During a 12 year follow-up period, 980 cases of AFib were diagnosed, with AF incidence prospectively ascertained based on hospital discharge records and annual electrocardiograms.

In multivariate analyses, consumption of tuna or other broiled or baked fish was inversely associated with incidence of AF, with 28% lower risk with intake 1 to 4 times per week and 31% lower risk with intake of ≥5 times per week compared to <1 time per month.

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The opposite results were found with fried fish or fish sandwiches. After adjustment for potential confounders, intake ≥1 time per week was associated with 24% higher risk compared with <1 time month.

The findings led the authors to conclude that fish intake may influence the risk of AFib.

In another earlier study, this one a randomized control study (RCT) published in 2005 in the Journal of the American College of Cardiology (JACC), the study authors noted that postoperative AF is a common complication of Coronary Artery Bypass Graft (CABG) surgery and that there was growing clinical evidence that PUFAs have cardiac antiarrhythmic effects.

So, Calo et al., set as the study objectives to assess the efficacy of preoperative and postoperative treatment with omega-3 PUFAs in preventing the occurrence of AFib after CABG.

A total of 160 male and female patients were randomized to two groups: 81 patients, 13 female, ages 64.9 ± 9.1 years in the control group and 79 patients, 11 female, 66.2 ± 8.0 years in the PUFA treatment group (2 g/day for at least 5 days before elective CABG and until the day of discharge from the hospital).

The results of this trial indicated the use of PUFAs during hospitalization in patients undergoing CABG significantly reduced the incidence of postoperative AF (18.1% absolute risk reduction, 54.4% relative risk reduction) and was associated with a shorter hospital stay. Further, except for a single case of allergic response, no significant adverse reactions were observed.

According to Dr. Harris, the assumption in the research community based on these two encouraging studies and others was that these safe and beneficial results would continue to be the norm as research progressed.

 

Why is There a Concern Regarding Omega-3 and Afib?

But instead, the story took a turn. In 2010, a prospective, randomized, double-blind placebo-controlled study from Kowey et al., designed to evaluate the safety and efficacy of prescription omega-3 fatty acids for the prevention of recurrent symptomatic AFib was published in JAMA.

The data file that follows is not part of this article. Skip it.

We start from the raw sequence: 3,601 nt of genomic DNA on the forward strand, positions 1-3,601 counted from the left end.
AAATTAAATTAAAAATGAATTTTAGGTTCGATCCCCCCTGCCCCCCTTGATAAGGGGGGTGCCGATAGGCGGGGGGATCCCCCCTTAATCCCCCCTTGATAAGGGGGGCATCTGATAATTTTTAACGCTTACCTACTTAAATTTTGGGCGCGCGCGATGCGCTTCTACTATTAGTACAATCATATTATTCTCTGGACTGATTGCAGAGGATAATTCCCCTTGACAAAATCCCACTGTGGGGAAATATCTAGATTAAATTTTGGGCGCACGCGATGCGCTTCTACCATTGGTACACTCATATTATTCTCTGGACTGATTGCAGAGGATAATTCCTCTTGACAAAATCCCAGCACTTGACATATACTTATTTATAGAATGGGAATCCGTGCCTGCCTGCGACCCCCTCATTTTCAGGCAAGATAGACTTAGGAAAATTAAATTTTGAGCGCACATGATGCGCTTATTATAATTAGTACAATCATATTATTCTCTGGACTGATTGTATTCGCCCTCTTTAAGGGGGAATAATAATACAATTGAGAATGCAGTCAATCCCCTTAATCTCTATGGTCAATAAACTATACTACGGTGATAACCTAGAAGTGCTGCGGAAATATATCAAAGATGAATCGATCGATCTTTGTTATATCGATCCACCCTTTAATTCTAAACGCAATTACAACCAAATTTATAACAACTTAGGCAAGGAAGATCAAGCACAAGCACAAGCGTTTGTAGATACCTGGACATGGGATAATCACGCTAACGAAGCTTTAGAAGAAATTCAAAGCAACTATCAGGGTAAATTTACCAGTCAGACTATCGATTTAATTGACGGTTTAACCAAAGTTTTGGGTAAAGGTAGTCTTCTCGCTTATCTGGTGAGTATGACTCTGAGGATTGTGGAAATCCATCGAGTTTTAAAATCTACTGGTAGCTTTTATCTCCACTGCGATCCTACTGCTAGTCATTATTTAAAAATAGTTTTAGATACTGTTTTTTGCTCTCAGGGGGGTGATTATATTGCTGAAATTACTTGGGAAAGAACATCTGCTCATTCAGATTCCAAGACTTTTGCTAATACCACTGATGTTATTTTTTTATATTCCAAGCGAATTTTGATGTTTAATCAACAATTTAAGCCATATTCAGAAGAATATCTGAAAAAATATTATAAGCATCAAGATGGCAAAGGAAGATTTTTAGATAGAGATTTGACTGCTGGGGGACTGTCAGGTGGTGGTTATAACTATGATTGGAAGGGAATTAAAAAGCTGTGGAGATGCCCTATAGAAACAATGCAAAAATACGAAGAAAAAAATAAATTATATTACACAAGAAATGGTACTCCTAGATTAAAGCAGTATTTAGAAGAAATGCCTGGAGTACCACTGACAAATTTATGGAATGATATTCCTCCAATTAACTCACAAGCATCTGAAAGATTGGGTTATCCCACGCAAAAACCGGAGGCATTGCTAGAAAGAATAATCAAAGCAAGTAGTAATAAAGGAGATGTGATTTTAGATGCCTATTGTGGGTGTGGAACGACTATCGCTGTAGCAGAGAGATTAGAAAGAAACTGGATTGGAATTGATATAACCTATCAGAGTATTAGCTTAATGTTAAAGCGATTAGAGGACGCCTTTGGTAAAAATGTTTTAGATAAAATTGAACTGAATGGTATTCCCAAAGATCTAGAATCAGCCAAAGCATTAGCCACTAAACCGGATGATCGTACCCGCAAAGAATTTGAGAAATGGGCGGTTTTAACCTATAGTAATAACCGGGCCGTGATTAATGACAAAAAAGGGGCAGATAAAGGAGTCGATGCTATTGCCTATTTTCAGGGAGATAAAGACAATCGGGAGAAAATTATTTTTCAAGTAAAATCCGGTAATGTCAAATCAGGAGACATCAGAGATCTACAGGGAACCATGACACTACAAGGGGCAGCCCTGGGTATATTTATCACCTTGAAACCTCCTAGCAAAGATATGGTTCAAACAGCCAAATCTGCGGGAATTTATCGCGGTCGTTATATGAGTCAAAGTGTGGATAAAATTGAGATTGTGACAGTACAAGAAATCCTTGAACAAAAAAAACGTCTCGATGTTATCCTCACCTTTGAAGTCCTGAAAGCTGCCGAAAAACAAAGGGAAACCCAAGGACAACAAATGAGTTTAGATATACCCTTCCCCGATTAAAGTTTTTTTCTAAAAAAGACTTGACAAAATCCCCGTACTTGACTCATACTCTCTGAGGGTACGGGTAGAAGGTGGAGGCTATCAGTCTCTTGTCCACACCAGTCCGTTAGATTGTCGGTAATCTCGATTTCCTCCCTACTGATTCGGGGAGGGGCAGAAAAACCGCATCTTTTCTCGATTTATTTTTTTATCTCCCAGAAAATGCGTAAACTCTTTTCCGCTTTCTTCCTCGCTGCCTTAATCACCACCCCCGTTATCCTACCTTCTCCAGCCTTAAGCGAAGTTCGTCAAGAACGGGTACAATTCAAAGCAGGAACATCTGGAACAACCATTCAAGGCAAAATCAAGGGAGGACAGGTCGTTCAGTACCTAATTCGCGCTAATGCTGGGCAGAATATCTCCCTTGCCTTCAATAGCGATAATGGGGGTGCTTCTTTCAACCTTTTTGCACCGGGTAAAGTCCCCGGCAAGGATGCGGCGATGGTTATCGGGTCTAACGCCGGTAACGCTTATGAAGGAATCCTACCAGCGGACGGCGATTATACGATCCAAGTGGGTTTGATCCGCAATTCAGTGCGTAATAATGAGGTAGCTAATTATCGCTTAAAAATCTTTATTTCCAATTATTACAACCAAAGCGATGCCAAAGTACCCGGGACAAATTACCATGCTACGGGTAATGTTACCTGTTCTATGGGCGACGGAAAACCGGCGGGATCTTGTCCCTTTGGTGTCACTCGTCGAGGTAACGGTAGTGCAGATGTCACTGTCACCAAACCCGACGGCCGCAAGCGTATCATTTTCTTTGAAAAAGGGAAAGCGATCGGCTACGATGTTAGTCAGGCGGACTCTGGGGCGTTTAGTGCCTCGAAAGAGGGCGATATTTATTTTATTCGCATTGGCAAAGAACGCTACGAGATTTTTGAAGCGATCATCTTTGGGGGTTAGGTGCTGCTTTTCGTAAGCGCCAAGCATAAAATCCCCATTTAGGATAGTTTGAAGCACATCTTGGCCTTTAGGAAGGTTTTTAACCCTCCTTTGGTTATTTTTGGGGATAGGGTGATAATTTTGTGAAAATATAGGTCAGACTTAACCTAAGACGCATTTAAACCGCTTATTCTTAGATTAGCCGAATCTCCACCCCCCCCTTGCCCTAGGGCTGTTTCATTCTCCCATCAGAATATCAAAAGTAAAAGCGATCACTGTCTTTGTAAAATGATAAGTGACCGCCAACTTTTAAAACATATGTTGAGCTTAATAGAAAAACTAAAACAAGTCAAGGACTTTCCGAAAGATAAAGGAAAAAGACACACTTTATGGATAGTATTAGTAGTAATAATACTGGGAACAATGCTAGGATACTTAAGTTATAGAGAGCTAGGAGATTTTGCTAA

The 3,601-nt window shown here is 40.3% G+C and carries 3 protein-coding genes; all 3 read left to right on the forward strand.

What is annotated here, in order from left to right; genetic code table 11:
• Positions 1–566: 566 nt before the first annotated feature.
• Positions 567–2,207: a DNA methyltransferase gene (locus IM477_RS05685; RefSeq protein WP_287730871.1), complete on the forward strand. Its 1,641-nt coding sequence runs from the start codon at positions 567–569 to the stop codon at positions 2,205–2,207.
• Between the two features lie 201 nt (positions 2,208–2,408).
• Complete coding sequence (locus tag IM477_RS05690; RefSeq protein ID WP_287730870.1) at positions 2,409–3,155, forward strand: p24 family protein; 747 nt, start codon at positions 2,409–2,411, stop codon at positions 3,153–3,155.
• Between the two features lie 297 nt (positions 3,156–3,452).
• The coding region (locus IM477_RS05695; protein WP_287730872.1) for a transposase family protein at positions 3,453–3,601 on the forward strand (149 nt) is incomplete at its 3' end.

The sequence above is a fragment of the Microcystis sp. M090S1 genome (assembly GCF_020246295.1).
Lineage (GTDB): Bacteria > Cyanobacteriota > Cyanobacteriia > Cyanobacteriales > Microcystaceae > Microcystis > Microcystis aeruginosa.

The 650+ U.S.-based outpatient participants included 542 with confirmed symptomatic paroxysmal AFib (also known as intermittent AFib) and 121 with persistent AFib, no substantial structural heart disease, and in normal sinus rhythm at baseline.

Patients received prescription 8g/d or placebo for the first 7 days, followed by prescription omega-3 (4 g/d) or placebo thereafter through week 24.

The authors concluded that “among participants with paroxysmal AF, 24-week treatment with prescription omega-3 compared with placebo did not reduce recurrent AF over 6 months.”

That was a disappointing result but Dr. Harris saw something more surprising in the results. He noted that although not statistically significant, there was a trend towards more AFib in the treated group. Surprising because as the authors contextualized in their study, “limited data from small trials suggest omega-3 PUFAs may provide a safe, effective treatment option for AF patients.”

Then another study, this one co-authored by Mozaffarian et al., published in JAMA in 2012, set out to determine whether perioperative omega-3 supplementation could reduce postoperative AFib.

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Over 1500 patients scheduled for cardiac surgery in 28 centers in the U.S., Italy and Argentina were enrolled. The main exclusions were regular use of fish oil or the absence of sinus rhythm at enrollment.

Patients were randomized to receive 1g capsules of fish oil containing ≥840 mg omega-3 fatty acids or placebo, with preoperative loading of 10g over 3 to 5 days (or 8g over 2 days) followed postoperatively by 2g/d until hospital discharge or postoperative day 10, whichever came first.

The authors reported the results:  when compared with placebo, the omega-3 PUFAs did not reduce the reduce the risk of postoperative AF.

Although it was a null result, Dr. Harris pointed out that there was no suggestion of any increased risk for AFib in the treated group.

More recent studies have seen similar inconsistent results, which is often the case with science. Generally, one study does not trump another, but rather adds to the overall literature library.

Here are two more studies that shifted thoughts about omega-3 and AFib.

A meta-analysis by Gencer et al., published in Circulation in 2021, pooled results from seven RCTs (81,210 patients) following a literature search of 4049 screened records. The criteria for the included studies were RCTs with cardiovascular outcomes of marine omega-3 fatty acids that reported results for AF, either as a prespecified outcome, an adverse event, or a cause for hospitalization. (In other words, not trials that targeted AFib as the primary outcome.)